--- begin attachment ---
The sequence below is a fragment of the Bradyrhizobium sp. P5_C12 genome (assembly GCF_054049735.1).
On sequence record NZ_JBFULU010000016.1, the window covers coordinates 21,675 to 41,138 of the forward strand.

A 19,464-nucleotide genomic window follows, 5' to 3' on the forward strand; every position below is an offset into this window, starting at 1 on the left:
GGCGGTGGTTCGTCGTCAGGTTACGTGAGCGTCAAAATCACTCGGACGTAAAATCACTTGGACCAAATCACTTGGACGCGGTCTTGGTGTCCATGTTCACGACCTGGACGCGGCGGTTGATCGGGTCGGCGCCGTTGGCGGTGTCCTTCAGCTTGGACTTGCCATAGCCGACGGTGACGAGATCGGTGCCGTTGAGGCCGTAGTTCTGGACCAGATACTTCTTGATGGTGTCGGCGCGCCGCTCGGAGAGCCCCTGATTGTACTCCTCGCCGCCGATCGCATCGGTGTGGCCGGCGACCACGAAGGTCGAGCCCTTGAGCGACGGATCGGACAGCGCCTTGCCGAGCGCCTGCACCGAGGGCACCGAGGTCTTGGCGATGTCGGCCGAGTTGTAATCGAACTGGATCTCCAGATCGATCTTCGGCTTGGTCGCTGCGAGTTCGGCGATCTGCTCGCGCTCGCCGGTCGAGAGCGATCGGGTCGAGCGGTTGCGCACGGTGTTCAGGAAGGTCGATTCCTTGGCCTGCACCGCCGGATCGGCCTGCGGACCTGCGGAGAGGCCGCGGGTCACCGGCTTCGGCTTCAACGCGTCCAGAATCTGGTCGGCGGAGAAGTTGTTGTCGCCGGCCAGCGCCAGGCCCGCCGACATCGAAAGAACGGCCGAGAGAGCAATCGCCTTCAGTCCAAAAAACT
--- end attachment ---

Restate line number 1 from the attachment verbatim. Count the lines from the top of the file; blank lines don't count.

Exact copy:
The sequence below is a fragment of the Bradyrhizobium sp. P5_C12 genome (assembly GCF_054049735.1).